Clayton Jackson McGhie Memorial Vandalized During Protests; Duluth NAACP Pres. Reacts
"They're frustrated so they need an outlet, so let's make better outlets for them," said NAACP Pres. Stephan Witherspoon.
DULUTH, Minn.-Clean-up began Sunday morning for one of Duluth’s most treasured memorials, the Clayton Jackson McGhie Memorial on East First Street. An anti-police message was spray-painted on the brick floor of the memorial during protests on Saturday.
“I was hurt. I was hurt that we have to see that,” said Stephan Witherspoon, Co-Chair of the Memorial Board.
The statues of the three black men wrongly lynched years ago after being accused of raping a woman overlooked crews erasing the profane graffiti, scrawled on the bricks during the previous night’s protests.
“They’re frustrated so they need an outlet,” Witherspoon said. “So let’s make better outlets for them.”
Witherspoon, also the President of the Duluth Branch of the NAACP, said many young African Americans feel they have no other way to vent their frustrations and fear.
“We have young people who need to express themselves in a positive way so unless we give them that outlet to do so, I hope things like this don’t happen again but we need to have that space for them to speak up and speak out,” he said.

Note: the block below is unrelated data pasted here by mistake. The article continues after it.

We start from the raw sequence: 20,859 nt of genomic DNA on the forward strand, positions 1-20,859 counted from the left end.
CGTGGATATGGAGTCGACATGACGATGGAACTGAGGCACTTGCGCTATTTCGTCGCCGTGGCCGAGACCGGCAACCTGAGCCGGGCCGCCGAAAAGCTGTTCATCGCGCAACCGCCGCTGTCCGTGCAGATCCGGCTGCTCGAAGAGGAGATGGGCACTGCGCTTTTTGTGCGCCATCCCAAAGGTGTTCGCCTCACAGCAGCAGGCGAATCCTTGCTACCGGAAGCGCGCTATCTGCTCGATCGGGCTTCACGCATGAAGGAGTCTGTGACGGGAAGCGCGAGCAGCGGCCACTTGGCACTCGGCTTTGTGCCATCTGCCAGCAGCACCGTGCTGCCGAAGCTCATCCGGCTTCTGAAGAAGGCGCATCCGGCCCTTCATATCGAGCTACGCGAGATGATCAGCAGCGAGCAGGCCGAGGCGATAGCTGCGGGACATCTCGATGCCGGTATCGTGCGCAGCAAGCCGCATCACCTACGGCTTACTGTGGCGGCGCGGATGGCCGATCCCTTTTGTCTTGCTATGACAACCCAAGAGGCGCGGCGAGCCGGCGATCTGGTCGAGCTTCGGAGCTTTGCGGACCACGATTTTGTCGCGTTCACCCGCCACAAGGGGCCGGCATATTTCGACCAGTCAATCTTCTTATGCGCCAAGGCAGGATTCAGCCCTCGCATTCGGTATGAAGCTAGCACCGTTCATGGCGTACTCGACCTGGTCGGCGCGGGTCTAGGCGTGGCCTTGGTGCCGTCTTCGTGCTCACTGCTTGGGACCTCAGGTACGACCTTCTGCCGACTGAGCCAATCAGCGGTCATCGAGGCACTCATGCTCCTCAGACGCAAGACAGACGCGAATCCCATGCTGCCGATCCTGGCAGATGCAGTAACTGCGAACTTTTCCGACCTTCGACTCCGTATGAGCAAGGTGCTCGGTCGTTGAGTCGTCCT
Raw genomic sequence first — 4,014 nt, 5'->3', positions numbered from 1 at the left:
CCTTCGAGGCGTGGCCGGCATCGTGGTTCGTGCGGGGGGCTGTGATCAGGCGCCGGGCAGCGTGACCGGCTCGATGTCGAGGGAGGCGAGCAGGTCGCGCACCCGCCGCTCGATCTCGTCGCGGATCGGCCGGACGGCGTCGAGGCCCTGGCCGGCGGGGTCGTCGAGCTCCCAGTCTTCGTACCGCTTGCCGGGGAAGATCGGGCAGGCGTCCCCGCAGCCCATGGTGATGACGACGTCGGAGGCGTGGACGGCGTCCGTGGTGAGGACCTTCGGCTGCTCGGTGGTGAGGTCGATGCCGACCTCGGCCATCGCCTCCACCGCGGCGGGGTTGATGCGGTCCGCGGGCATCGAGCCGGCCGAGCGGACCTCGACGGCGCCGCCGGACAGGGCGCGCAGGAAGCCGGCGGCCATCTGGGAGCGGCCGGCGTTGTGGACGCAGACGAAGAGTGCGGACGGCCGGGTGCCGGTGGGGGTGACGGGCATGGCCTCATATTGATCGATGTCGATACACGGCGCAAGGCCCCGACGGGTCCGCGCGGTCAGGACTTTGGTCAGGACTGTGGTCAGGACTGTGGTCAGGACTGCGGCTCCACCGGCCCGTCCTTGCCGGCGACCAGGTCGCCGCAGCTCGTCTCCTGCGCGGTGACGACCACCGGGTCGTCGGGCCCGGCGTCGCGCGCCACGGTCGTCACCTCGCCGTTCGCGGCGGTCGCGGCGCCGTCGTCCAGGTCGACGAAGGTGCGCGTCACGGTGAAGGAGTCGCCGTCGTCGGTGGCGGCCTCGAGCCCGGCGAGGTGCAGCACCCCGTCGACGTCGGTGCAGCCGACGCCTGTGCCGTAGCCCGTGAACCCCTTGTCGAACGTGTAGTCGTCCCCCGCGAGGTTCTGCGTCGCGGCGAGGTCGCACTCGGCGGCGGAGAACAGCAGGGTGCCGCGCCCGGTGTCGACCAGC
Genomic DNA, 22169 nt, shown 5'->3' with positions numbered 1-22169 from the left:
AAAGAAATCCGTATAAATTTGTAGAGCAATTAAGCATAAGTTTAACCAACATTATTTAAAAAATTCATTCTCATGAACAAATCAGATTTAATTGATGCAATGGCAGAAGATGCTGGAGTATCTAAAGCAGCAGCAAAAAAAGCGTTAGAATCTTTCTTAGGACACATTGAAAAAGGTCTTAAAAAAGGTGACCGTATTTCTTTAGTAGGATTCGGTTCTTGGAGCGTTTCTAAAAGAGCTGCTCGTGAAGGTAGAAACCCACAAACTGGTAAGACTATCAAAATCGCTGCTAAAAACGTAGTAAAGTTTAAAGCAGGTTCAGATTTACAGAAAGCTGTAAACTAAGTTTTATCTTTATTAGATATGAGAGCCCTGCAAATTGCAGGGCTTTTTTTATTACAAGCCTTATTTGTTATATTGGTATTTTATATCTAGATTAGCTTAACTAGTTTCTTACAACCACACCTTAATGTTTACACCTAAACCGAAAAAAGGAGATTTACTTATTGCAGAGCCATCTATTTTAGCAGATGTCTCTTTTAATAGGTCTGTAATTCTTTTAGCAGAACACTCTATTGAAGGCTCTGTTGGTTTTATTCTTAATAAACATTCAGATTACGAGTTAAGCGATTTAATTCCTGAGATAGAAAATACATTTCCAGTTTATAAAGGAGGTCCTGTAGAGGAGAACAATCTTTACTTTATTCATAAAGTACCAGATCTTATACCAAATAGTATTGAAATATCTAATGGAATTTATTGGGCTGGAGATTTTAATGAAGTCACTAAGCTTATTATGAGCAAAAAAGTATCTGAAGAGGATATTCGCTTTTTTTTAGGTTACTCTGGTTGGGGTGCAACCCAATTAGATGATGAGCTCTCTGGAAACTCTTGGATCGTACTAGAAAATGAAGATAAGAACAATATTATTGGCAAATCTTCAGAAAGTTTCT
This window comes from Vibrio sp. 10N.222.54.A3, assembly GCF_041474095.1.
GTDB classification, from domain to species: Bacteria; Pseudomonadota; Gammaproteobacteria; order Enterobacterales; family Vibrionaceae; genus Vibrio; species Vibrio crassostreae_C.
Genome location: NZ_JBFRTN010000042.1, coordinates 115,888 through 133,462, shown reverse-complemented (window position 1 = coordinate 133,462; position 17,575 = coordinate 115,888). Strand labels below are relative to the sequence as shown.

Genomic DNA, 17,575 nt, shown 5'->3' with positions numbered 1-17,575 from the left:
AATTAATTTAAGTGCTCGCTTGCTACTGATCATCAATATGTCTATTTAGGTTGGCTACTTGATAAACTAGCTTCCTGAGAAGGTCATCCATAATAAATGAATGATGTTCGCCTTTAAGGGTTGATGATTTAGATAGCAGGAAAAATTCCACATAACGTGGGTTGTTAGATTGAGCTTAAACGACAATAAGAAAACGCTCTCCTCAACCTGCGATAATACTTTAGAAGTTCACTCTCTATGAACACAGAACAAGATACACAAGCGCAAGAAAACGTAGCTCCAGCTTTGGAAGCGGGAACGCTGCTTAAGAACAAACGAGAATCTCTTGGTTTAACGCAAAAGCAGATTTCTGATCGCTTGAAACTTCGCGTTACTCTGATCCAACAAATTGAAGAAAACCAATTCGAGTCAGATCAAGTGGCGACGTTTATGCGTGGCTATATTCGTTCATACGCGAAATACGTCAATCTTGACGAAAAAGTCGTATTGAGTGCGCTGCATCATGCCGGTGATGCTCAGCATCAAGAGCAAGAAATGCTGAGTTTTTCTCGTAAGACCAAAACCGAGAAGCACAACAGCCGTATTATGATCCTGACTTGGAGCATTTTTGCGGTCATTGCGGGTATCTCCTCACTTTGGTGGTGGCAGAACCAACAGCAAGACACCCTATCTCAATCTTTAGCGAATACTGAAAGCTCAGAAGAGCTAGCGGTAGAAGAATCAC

City of Duluth crew members said having to clean paint off such a longstanding memorial was a painful task.
“It’s heartbreaking,” said Dale Sellner, Parks and Grounds Maintenance Supervisor.
“And it’s unfortunate,” he said. “I guess everybody understands the circumstances today but we respect this area just like we respect the rest of our parks and we take graffiti seriously.”
But as the dust cleared Sunday, crews said people coming out to clean the area around the memorial was a glimmer of hope.
“We in the parks department have always encouraged volunteerism and partnerships and people just want to come out and help,” said Sellner. “Time is right, and the thing is, the right thing to do.”
The vandalization occurred during protests of the death of George Floyd in Minneapolis, who was killed after a police officer knelt on his neck for nine minutes as he struggled for air.
An act, Duluth Police Chief Mike Tusken said, was disgraceful.
“What we saw it was devastating for us to watch, it was embarrassing for me as a law enforcement officer to see how he begged for his last breath and it was denied from him. And that is not what policing represents,” the Chief said in a press conference Sunday.
“We need our allies to step up,” said Witherspoon. “We need people to fight with us, to say it’s not acceptable, any place, anytime, anywhere.”
And until systemic racism is dismantled, Witherspoon said, the defacing of a memorial dedicated to his forefathers will not stop the fight.
“African Heritage males like myself need to stop being murdered,” he said. “That is the whole point and so until that stops, you will see some unrest, and you will see young folks who have no outlet to deal with in a positive way to act out.”
“We need to come together and we need to do better,” he said.